Choose Life! Uvacharta Bachayim
Libretto, Delores Dufner, OSB
Full Orchestra: Piccolo (double Flute 2), Flute, Oboe, Clarinet in Bb, Bassoon, 2 Horn, 2 C Trumpet, Tenor Trombone, Bass Trombone, Tuba, Timpani, 2 Percussion, Harp, Keyboard (Synthesizer or Piano), Strings
Chamber Orchestra: Piccolo/Flute, Clarinet in Bb/A, Bassoon, C Trumpet, Trombone, Timpani, 2 Percussion, Keyboard (Synthesizer or Piano), Strings
Voices: Soloists: Soprano, Mezzo Soprano, Young Soprano, Tenor, Solo Choir Tenor, Bass, Actor. SATB choir.
Publisher: Reese & Hassing Music
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Many musical styles and sounds occur in the score. There are frequent musical references to Jewish tradition: The processional and overture “O Holy One All-Wise”, uses the melody “Leoni” from the Jewish hymn “Yigdal”. This tune also occurs in many Christian hymnals as “The God of Abraham Praise”. The music of Adonai and Lazar includes traditional Jewish modes and hymnody, recitative, and Klezmer music. Music in the Christian tradition such as Gregorian chant, polyphonic motets, Anglican Verse and Choral anthems also appear in the work.
The dramatic oratorio, Choose Life, Uvacharta Bachayim, draws on Jewish and Christian music and scripture, as well as the writings of Holocaust survivors, to create an interfaith commemoration of the Holocaust. It was composed during Mona Lyn Reese’s 1993-94 Faith Partners Residency sponsored by the American Composers’ Forum and the Otto Bremer Foundation.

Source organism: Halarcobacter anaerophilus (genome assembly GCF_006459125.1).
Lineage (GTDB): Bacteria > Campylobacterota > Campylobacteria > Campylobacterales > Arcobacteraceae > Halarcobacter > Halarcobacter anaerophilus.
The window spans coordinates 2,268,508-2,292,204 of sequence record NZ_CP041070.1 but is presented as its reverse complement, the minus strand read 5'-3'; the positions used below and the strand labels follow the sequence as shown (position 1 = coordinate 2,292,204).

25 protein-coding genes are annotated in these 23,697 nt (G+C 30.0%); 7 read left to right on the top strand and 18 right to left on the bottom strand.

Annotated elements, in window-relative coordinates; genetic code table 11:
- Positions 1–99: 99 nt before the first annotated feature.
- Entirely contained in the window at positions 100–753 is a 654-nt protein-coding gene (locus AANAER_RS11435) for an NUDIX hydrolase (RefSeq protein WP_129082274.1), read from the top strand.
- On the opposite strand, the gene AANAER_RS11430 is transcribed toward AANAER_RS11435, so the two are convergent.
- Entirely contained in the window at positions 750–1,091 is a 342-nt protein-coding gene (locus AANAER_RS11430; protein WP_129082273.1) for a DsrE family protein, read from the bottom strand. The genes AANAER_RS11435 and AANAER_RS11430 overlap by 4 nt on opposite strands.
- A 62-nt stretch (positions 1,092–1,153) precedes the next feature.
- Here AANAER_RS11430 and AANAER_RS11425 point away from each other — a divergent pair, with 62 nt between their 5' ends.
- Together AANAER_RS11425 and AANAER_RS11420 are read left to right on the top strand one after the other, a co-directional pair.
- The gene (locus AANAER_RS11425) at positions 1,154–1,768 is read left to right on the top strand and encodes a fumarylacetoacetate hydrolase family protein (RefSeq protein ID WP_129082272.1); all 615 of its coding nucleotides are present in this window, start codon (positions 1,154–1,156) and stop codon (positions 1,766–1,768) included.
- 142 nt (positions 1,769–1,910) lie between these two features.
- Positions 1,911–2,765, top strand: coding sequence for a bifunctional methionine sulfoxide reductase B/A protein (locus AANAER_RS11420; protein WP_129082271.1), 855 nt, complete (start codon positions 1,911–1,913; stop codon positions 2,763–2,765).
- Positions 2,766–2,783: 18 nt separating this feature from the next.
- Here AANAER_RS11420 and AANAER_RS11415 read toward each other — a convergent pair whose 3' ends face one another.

The piece was a spectacular success by modern standards. In an era when most new work receives only one or two performances, Choose Life creators were inundated with requests for scores and inquiries regarding future performances. Many new music concerts attract audiences of a hundred people or fewer. Choose Life packed 1500-seat auditoriums and received spontaneous standing ovations at every concert. Choose Life has received national acclaim and was nominated for a Pulitzer Prize in 1995.
Choose Life combines solos, choruses, and an actor. The readings were selected from Holocaust survivors’ writings. Dufner’s libretto gives Choose Life its power to inspire and empower a more compassionate society. Her poetry has strong images and sublime rhythm. Her work includes avenues for listeners to access their own spirituality.
Reese combines Gregorian chant, polyphonic motets, Anglican Verse and Choral anthems, Jewish modes and hymnody, recitative, and Klezmer music to create the score. Music and text express bitterness, anguish, anger, our sorrow and need for comfort, our will to overcome evil, and our determination to choose life over death. Choose Life is staged like an opera, with singers in costumes, minimal sets, lighting, and movement.